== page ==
Purchase limits. I bought my 2014 allocation of I Bonds in February (and got the 0.2% fixed rate, which lasts the 30-year life of the I Bond). The Treasury allows individuals to buy $10,000 a year at, and an additional $5,000 in paper I Bonds issued as an income tax refund.

If you haven’t purchased your 2014 limit yet, you’ll have an interesting decision to make once the variable rate is set on Wednesday. Buy now or buy after Nov. 1? But you won’t know the new fixed rate until Nov. 1.

Posted in I Bond, Inflation, Savings Bond | 2 Comments

Up next: 30-year TIPS reopens at auction Oct. 23, 2014

Treasury logoThe US Treasury formally announced yesterday that it will reopen CUSIP 912810RF7 on Thursday, Oct. 23, creating a 29-year 4-month Treasury Inflation-Protected Security with a coupon rate of of 1.375%.

This TIPS initially auctioned on Feb. 20, 2014, with a yield to maturity of 1.495%. It reopened on June 19, 2014, with a yield of 1.116%, meaning buyers had to pay $108.34 for $100 of value to collect that coupon rate of 1.375%.

A lot has happened in the TIPS market in 2014. It’s been a roller-coaster ride, with the 30-year TIPS yield starting the year on Jan. 2 at 1.58% (the highest yield of 2014), declining to 0.98% on May 28, rising to 1.17% on June 10, falling to a 2014-low of 0.82% on Aug. 28, rising to 1.17% on Sept. 18, and closing yesterday at 0.89%.

What those numbers mean. CUSIP 912810RF7 is going to be expensive. Buyers at Thursday’s auction may be paying a nearly 13% premium to collect a coupon rate of 1.375%. In other words, $10,000 of this TIPS will cost a buyer $11,300. At maturity 29 years from now, the buyer will get back $10,000, plus inflation, while collecting $137.50 a year in interest (which will also rise with inflation).

This TIPS seems very risky as a trading vehicle, because an uptick in interest rates will send its market value plummeting. It only makes sense as a buy-and-hold investment, and a buyer is going to have to live 29 years, 4 months to get a return.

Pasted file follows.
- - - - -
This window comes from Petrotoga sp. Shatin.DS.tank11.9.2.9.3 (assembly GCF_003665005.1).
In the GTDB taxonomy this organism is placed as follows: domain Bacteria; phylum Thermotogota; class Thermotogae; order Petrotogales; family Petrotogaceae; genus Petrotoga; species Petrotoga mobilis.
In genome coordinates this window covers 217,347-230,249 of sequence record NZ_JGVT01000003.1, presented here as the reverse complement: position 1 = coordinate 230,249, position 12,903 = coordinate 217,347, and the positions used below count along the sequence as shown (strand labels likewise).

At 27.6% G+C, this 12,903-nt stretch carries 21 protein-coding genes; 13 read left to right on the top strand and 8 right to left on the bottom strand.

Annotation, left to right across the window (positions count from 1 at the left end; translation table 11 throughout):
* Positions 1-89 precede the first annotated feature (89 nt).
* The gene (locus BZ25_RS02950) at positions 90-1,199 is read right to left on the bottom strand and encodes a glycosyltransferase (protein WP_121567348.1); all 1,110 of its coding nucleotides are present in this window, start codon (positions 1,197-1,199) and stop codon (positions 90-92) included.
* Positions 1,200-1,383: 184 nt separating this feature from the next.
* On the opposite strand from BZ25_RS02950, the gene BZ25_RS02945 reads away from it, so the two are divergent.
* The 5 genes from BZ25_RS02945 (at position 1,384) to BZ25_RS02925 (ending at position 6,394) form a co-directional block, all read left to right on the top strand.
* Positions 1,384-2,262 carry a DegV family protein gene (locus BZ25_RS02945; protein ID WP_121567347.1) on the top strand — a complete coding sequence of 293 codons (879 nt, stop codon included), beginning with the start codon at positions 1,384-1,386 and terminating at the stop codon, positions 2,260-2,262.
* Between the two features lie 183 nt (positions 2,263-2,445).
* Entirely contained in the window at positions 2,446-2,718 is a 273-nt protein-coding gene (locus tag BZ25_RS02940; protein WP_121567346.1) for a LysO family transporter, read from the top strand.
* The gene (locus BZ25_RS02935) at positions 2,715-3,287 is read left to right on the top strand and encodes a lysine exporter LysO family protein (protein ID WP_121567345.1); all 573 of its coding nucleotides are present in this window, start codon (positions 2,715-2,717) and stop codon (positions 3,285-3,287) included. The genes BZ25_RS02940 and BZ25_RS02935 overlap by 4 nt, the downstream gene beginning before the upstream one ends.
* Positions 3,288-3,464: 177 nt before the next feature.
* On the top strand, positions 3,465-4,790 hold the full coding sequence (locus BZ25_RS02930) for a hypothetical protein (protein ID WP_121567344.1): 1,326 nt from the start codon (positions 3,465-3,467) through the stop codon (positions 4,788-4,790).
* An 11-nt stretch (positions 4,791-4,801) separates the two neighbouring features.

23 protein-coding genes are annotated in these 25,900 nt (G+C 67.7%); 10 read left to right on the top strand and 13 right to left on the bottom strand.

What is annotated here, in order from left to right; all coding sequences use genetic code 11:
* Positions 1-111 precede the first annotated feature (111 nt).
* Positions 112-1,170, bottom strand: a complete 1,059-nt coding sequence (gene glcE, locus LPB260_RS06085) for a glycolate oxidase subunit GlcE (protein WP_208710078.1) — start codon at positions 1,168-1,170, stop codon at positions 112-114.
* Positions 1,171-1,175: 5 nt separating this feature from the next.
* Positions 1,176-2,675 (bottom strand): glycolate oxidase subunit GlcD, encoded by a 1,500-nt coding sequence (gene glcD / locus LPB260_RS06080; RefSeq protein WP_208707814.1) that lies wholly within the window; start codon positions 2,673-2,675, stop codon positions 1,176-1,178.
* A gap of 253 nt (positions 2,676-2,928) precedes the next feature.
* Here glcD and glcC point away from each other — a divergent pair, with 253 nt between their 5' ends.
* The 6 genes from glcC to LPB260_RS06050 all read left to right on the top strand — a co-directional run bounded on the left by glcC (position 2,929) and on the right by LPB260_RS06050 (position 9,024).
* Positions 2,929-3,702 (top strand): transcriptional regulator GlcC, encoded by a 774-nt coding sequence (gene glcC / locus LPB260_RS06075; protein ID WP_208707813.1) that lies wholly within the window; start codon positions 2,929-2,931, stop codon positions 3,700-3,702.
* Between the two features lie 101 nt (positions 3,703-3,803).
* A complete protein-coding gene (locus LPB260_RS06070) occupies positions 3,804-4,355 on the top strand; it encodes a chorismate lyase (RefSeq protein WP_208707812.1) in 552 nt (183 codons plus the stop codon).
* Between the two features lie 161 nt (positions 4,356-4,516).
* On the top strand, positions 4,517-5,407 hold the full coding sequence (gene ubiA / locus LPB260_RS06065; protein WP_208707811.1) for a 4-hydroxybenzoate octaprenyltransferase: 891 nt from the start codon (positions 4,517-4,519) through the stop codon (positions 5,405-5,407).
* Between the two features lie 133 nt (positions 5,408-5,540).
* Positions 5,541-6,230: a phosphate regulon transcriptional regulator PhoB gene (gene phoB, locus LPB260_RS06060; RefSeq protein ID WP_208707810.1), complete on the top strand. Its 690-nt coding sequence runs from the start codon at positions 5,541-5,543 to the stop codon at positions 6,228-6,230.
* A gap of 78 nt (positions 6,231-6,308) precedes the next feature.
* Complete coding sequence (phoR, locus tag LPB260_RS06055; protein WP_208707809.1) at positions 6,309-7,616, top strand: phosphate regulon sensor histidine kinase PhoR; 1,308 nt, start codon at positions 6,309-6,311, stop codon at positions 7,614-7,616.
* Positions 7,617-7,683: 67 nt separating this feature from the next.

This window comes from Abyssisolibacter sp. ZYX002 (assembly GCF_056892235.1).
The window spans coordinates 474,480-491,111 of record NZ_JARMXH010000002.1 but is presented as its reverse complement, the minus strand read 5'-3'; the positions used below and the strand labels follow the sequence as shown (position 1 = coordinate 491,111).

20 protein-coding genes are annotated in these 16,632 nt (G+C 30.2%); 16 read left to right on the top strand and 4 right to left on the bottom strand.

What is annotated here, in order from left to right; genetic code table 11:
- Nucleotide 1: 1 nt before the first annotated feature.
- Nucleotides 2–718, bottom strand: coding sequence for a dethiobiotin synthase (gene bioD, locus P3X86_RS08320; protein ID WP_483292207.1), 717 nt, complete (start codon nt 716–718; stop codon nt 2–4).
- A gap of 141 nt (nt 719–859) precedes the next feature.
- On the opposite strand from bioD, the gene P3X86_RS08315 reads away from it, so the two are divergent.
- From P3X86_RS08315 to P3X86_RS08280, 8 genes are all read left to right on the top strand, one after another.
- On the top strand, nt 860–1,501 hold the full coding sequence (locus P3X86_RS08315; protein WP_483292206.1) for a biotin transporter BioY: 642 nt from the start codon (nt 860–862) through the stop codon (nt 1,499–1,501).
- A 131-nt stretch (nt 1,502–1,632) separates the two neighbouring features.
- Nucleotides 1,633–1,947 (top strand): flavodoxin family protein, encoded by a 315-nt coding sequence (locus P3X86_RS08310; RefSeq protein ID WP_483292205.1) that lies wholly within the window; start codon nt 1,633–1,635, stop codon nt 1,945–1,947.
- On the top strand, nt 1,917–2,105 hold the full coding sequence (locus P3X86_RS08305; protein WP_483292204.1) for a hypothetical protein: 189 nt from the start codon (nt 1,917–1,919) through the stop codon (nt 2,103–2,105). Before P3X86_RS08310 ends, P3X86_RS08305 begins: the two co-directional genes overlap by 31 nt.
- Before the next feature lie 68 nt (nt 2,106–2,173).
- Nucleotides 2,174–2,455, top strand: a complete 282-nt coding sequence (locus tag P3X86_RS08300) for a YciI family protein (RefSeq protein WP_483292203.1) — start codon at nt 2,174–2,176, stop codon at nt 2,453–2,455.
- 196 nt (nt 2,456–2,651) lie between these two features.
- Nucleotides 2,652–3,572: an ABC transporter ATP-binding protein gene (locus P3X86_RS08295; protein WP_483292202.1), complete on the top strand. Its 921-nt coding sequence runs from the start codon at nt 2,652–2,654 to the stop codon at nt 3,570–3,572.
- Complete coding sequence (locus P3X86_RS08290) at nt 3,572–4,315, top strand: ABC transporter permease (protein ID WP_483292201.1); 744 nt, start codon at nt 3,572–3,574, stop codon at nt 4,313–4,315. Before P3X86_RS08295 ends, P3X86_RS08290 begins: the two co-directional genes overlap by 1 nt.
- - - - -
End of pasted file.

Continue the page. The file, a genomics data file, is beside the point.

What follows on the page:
Let’s look at the current market for CUSIP 912810RF7:

  • Bloomberg’s Current Values chart shows it trading today at 0.89% with a price of about $112.40 per $100 of value.
  • The Wall Street Journal’s Closing Values chart shows that it ended Thursday with a yield of 0.865% and a price of about $112.72.
  • The Treasury’s Real Yields chart, which estimates the yield of a full-term 30-year TIPS, sets yesterday’s close at 0.89%

A lot can happen in a week, especially with the stock market showing plenty of volatility this month. But it’s not likely that this TIPS, which is currently trading just 7 basis points above its low for 2014, which get a lot cheaper before next Thursday.

One interesting factor in Oct. 2014, however, is the dramatic fall in inflation breakeven rates across all TIPS maturities. With a nominal 30-year Treasury yielding 2.94%, we’re looking at a 30-year inflation breakeven rate of just 2.05% – very low. That means this TIPS is actually a pretty good buy against a traditional Treasury.

30-year breakeven

What are the chances that inflation will average less than 2.05% over the next 30 years? It could happen, sure, but take a look at this chart of historical inflation ranges. Going back to 1961, the lowest 30-year inflation rate average was 2.8%, for the 30-year period ending in 2013.

Nevertheless, if I were in the market for a 30-year TIPS – which I am not – I probably would wait until the February 2015 auction of a new issue, when the yield and coupon rate will be aligned – lowering my upfront cost on a very long-term investment.

Posted in Investing in TIPS | 5 Comments

PenFed bumps up interest on longer-term CDs (finally)

In a Sept. 11 post, I noted the screwed up state of interest rates on super-safe investments. My evidence was an offering from the Pentagon Federal Credit Union of a 1-year insured  CD, paying 1.06% with just a $1,000 minimum investment.

Pretty good, but the problem was that PenFed’s 2- and 3-year CD rates dropped to 1.05% and the 5- and 7-year CDs were paying a measly 1.21%.

PenFedRidiculous, I noted. But now PenFed has attempted to repair that problem by upping its rates to more attractive levels, at least for 5- and 7-year CDs. These new rates are logical and competitive nationally.

According to, the national average for a 5-year CD is 1.87%, but you can find higher, such as:

  • 2.30% at Synchrony Bank
  • 2.53% at Chartway Federal Credit Union
  • 2.25% at Barclays
  • 2.25% at GE Capital Bank

My hometown credit union, Truliant, is paying just 1.40% for a 5-year CD with a minimal deposit. It shows how important it is to shop around when you have a CD maturing.

Posted in Investing in TIPS | 3 Comments